Fawcett responds to women’s representation in Parliament inquiry

The Women and Equalities Select Committee are launching an inquiry to insure women are not disadvantaged as the political map of the UK is redrawn, from 650 constituencies to 600. The upcoming review of the boundaries will see MPs competing for seats that are being merged.

Sam Smethers, Chief Executive of the Fawcett Society, said:

“Fawcett welcomes the Women and Equalities Select Committee’s timely inquiry into women’s parliamentary representation, and will be submitting evidence to the Committee. We share the Committee’s concern that there is a real risk we could go backwards as a result of the Boundary Commission review.

Fawcett will be writing to all the party leaders inviting them, as a minimum, to commit to maintaining the current rate of progress on women’s representation in Parliament. In 2016 a 50:50 parliament should be a reality not an distant dream.”

Read the full story on the Guardian website here.


August 9, 2016

No faith in Undercover Policing Guidelines – Police Spies Out of Lives

Eight women who were affected by relationships with undercover officers, and who started Police Spies Out of Lives, have issued the following statement in response to the draft new guidelines for undercover policing [1] issued by the College of Policing. The guidelines are out for consultation until midnight August 10th 2016.

It is only through the actions of women such as ourselves, political activists, whistleblowers and journalists that abusive undercover relationships have been exposed, the police would have covered them up forever if they could get away with it – as witnessed by their continuing stance of ‘neither confirm nor deny’ in the face of all the evidence and despite the serious abuses committed.

  • We have no faith that the measures proposed by the College of Policing will stop further human rights abuses;
  • There are no circumstances in which the use of undercover intimate sexual relationships are justified;
  • The use of such relationship amounts to institutional sexism and serious sexual violation;
  • There is no excuse for abuse and that those who commit or sanction such abuse should be subject to prosecution;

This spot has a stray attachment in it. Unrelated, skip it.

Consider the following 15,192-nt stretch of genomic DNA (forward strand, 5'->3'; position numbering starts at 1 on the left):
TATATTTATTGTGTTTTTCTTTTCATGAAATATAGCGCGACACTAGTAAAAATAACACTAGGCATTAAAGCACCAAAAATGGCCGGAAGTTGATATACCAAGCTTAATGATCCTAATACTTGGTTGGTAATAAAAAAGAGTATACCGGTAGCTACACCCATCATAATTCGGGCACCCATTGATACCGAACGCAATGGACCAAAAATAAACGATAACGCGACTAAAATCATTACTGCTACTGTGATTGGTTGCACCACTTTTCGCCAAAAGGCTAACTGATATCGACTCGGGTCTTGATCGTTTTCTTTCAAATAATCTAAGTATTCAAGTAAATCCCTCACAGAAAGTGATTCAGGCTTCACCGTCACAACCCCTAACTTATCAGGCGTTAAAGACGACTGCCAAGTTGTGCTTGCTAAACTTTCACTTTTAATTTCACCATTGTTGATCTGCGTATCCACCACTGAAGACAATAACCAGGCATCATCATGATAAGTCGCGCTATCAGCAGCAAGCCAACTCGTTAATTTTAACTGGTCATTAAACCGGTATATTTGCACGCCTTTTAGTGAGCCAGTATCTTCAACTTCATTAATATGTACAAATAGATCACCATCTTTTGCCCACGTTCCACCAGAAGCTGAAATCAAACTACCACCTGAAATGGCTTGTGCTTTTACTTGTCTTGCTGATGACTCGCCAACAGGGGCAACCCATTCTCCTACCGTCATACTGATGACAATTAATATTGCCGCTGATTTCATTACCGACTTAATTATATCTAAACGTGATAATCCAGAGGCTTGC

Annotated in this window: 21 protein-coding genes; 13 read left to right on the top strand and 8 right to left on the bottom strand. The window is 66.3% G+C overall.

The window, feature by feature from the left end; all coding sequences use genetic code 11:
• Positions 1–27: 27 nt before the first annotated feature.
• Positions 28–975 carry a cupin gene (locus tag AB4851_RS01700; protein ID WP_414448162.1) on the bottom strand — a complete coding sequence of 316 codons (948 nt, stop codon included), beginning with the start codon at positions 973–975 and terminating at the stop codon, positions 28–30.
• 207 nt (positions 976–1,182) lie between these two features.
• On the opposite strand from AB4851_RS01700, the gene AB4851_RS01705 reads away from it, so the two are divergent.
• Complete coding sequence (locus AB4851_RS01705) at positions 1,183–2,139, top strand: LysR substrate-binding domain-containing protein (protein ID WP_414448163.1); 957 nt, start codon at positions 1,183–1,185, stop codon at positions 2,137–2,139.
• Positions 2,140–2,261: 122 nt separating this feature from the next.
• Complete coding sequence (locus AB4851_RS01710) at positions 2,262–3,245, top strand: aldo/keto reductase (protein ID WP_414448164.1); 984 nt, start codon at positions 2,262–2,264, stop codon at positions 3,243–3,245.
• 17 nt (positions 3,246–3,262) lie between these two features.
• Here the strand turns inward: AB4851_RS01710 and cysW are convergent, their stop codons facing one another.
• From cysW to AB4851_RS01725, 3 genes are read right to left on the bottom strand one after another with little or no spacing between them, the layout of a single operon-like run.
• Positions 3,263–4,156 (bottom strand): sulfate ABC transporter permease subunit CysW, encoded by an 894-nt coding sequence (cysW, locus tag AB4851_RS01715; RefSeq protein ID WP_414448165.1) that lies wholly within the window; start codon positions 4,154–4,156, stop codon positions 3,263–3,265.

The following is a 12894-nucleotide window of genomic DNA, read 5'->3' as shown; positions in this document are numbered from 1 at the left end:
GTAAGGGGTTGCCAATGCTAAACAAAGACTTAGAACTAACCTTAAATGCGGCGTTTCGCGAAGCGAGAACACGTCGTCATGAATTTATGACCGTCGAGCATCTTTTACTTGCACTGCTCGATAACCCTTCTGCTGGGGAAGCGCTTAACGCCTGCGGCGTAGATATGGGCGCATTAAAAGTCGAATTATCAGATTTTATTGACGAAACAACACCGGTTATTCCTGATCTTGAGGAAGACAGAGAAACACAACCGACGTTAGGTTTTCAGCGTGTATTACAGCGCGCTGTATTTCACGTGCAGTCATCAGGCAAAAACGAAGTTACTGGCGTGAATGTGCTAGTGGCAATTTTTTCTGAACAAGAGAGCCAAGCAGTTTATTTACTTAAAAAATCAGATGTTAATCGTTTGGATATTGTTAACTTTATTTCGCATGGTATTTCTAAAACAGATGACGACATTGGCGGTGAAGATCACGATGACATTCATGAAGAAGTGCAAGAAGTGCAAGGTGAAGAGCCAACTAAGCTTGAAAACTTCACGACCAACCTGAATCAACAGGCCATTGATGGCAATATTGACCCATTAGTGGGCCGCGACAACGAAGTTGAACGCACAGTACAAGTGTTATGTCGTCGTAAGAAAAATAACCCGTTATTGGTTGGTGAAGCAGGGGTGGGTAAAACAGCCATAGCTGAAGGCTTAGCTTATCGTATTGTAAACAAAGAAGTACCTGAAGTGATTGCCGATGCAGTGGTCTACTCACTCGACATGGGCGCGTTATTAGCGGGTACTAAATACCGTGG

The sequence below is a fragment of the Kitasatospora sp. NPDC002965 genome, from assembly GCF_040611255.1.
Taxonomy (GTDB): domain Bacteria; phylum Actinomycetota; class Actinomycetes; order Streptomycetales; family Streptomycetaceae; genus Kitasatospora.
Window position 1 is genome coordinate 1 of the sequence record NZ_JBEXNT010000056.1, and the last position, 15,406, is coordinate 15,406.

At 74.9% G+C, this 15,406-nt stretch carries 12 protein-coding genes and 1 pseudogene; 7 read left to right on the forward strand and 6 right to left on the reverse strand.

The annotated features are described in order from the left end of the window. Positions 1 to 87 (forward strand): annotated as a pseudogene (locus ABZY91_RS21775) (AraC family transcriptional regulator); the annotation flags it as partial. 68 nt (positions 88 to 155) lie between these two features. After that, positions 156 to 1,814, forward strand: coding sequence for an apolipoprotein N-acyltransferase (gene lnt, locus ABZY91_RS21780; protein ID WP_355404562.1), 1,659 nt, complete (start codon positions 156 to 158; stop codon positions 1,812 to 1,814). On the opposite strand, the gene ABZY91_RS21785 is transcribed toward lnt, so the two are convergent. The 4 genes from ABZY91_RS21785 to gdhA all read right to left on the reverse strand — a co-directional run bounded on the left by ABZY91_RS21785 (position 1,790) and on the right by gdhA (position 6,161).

• The infiltration of political movements is an affront to any decent society and represents an interference with the right to freedom of expression and assembly; and that within this context undercover relationships have a particularly harmful affect on the ability of women to exercise these rights.

We will do our best to ensure that the Public Inquiry brings to light the true extent of the abuses committed by these political policing units and that action is taken to prevent the abuses from ever happening again.”

For further information please contact: media@policespiesoutoflives.org.uk


August 9, 2016

New child sexual abuse figures published – EVAW response

Responding to the publication of new crime figures which for the first time provide an estimate of the number of adults in England and Wales who experienced sexual and other abuse as children, the End Violence Against Women Coalition called on the Government to make the sustainable funding of specialist support services an urgent national priority.

Sarah Green, Co-Director of the End Violence Against Women Coalition, said:

“We have clear confirmation that more than 1 in 10 women are living with the impact of sexual abuse in childhood, but specialist support services set up to help them, including Rape Crisis Centres, are historically underfunded and are commonly financed on a year to year basis creating great insecurity.”

The new official statistics reveal that:

  • 11% of adult women have experienced sexual assault as a child, including 3% who have experienced serious sexual assault including rape.